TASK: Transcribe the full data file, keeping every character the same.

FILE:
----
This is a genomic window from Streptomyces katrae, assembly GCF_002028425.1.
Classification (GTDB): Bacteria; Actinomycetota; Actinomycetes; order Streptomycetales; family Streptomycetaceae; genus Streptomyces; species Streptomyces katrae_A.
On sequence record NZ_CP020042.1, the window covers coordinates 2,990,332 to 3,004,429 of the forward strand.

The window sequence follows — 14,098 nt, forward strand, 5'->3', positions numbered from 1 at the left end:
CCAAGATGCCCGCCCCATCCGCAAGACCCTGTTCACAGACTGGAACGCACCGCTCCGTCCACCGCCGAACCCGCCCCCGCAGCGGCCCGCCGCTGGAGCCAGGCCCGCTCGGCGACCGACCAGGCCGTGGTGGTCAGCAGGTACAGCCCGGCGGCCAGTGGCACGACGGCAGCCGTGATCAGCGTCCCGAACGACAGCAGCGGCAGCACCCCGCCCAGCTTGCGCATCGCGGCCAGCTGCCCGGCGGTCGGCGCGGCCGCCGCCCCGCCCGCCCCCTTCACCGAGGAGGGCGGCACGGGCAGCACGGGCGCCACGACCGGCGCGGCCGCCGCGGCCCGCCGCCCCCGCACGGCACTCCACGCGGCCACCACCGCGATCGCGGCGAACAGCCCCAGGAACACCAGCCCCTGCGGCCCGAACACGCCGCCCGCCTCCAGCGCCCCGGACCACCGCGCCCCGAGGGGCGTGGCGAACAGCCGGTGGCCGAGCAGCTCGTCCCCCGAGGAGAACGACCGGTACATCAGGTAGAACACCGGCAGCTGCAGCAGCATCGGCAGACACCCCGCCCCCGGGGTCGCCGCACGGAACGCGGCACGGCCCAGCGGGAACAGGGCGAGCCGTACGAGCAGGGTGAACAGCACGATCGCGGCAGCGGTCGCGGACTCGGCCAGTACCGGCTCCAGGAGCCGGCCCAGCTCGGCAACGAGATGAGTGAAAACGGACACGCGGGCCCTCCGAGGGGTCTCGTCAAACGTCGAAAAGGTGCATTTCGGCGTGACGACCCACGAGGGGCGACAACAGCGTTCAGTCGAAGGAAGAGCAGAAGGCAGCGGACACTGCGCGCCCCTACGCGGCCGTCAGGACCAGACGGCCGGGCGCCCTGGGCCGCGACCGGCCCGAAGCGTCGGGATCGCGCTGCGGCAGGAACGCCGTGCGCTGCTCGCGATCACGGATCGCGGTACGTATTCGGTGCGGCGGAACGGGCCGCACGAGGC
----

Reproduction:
This is a genomic window from Streptomyces katrae, assembly GCF_002028425.1.
Classification (GTDB): Bacteria; Actinomycetota; Actinomycetes; order Streptomycetales; family Streptomycetaceae; genus Streptomyces; species Streptomyces katrae_A.
On sequence record NZ_CP020042.1, the window covers coordinates 2,990,332 to 3,004,429 of the forward strand.

The window sequence follows — 14,098 nt, forward strand, 5'->3', positions numbered from 1 at the left end:
CCAAGATGCCCGCCCCATCCGCAAGACCCTGTTCACAGACTGGAACGCACCGCTCCGTCCACCGCCGAACCCGCCCCCGCAGCGGCCCGCCGCTGGAGCCAGGCCCGCTCGGCGACCGACCAGGCCGTGGTGGTCAGCAGGTACAGCCCGGCGGCCAGTGGCACGACGGCAGCCGTGATCAGCGTCCCGAACGACAGCAGCGGCAGCACCCCGCCCAGCTTGCGCATCGCGGCCAGCTGCCCGGCGGTCGGCGCGGCCGCCGCCCCGCCCGCCCCCTTCACCGAGGAGGGCGGCACGGGCAGCACGGGCGCCACGACCGGCGCGGCCGCCGCGGCCCGCCGCCCCCGCACGGCACTCCACGCGGCCACCACCGCGATCGCGGCGAACAGCCCCAGGAACACCAGCCCCTGCGGCCCGAACACGCCGCCCGCCTCCAGCGCCCCGGACCACCGCGCCCCGAGGGGCGTGGCGAACAGCCGGTGGCCGAGCAGCTCGTCCCCCGAGGAGAACGACCGGTACATCAGGTAGAACACCGGCAGCTGCAGCAGCATCGGCAGACACCCCGCCCCCGGGGTCGCCGCACGGAACGCGGCACGGCCCAGCGGGAACAGGGCGAGCCGTACGAGCAGGGTGAACAGCACGATCGCGGCAGCGGTCGCGGACTCGGCCAGTACCGGCTCCAGGAGCCGGCCCAGCTCGGCAACGAGATGAGTGAAAACGGACACGCGGGCCCTCCGAGGGGTCTCGTCAAACGTCGAAAAGGTGCATTTCGGCGTGACGACCCACGAGGGGCGACAACAGCGTTCAGTCGAAGGAAGAGCAGAAGGCAGCGGACACTGCGCGCCCCTACGCGGCCGTCAGGACCAGACGGCCGGGCGCCCTGGGCCGCGACCGGCCCGAAGCGTCGGGATCGCGCTGCGGCAGGAACGCCGTGCGCTGCTCGCGATCACGGATCGCGGTACGTATTCGGTGCGGCGGAACGGGCCGCACGAGGC